The Fundraising Regulator (FR) has published its guidance "Personal Information and Fundraising; Consent, Purpose and Transparency."
The FR guidance anticipates the European General Data Protection Regulation (GDPR), which will come into effect in 2018. In the meantime, these guidelines set out a best practice guide on direct marketing to help trustees understand their charity's responsibilities in relation to 'donor consent, data protection and legitimate interests'.
The guidance explains that a basic requirement of data protection transparency is to tell individuals if they are processing personal data, what the data is being processed for, and provide any other information needed for it to be fair to process the data.
As well as meeting transparency requirements, charities must also have a legal basis for using personal data. In the case of direct marketing by most electronic methods, this means having the individual's consent:
The guidance provides action checklists and a self-assessment toolkit to help trustees implement the guidance.
The ICO has also published separate draft guidance on data protection and consent.
11 charities have been fined £138,000 in total by the ICO for misusing donors' personal data.
In January the ICO issued notices of intent to fine 11 charities. The organisations involved then had 28 days from receiving the notices to make representations to the independent regulator.
Fines have now been issued which range from £6,000 to £18,000. The issues of concern to the ICO in the different cases included issues of transparency and consent relating to sharing personal data with other charities, using personal data to estimate donors' wealth (wealth screening) and using what personal data they had about individuals to discover missing information (data matching).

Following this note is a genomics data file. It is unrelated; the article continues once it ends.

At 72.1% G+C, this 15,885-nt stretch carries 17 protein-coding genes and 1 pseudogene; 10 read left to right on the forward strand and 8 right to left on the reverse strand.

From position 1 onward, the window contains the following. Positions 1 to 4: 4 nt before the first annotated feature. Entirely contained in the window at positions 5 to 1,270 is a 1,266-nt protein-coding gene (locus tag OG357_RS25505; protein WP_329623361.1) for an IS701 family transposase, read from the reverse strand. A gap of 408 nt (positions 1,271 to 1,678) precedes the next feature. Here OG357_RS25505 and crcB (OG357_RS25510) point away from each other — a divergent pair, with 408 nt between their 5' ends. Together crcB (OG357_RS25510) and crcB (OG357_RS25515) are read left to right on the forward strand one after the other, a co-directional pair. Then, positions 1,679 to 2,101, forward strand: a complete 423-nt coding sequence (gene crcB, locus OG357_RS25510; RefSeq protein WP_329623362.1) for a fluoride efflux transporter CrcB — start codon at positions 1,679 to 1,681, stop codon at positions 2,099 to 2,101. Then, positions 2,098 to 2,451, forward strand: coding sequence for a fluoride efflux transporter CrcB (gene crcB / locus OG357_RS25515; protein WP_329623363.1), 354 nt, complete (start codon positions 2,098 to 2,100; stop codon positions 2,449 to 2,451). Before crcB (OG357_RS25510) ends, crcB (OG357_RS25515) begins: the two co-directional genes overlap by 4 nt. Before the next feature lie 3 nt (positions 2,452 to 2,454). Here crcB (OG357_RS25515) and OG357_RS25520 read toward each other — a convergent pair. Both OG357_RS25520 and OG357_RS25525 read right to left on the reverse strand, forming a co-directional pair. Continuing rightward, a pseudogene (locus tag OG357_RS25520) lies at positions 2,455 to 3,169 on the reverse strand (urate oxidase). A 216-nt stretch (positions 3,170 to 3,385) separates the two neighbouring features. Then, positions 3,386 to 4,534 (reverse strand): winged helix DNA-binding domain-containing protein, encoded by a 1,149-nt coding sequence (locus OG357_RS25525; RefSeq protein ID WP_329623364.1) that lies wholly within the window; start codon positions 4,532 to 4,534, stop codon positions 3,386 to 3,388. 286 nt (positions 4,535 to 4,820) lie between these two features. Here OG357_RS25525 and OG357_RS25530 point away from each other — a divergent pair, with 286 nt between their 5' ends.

The Charity Commission has opened compliance cases into the 11 charities who have been fined.
The ICO has set out its position on wealth screening and data matching in a conference paper.
The FR has opened a consultation on the Code of Fundraising Practice, seeking sector-wide feedback on suggested changes.
These are the first proposed changes the new regulator has put forward. The FR is seeking views on a wide variety of areas, including charity trustees, whistleblowing, people in vulnerable circumstances and disclosure statements.
Proposed changes include a stricter requirement for solicitation statements to be given to potential donors, and for clear reporting procedures for any fundraising concerns that staff or volunteers may have. Another area under review is the 'three asks' rule, the number of times a fundraiser can ask for a contribution in one interaction, which could apply only to financial donations and not requests for support or time.
The consultation closed on 28 April 2017.
Plans for the Fundraising Preference Service (FPS) have been slowly refined over the past few months.
We previously reported on FPS. The Fundraising Regulator has now confirmed that the FPS will apply to direct marketing communications, rather than to 'all communications'. Communications such as confirming direct debit details, acknowledging gifts (if necessary and not promotional), and communications necessary to comply with gift aid rules will not fall under the FPS's remit.
The system is expected to be live by the summer of 2017.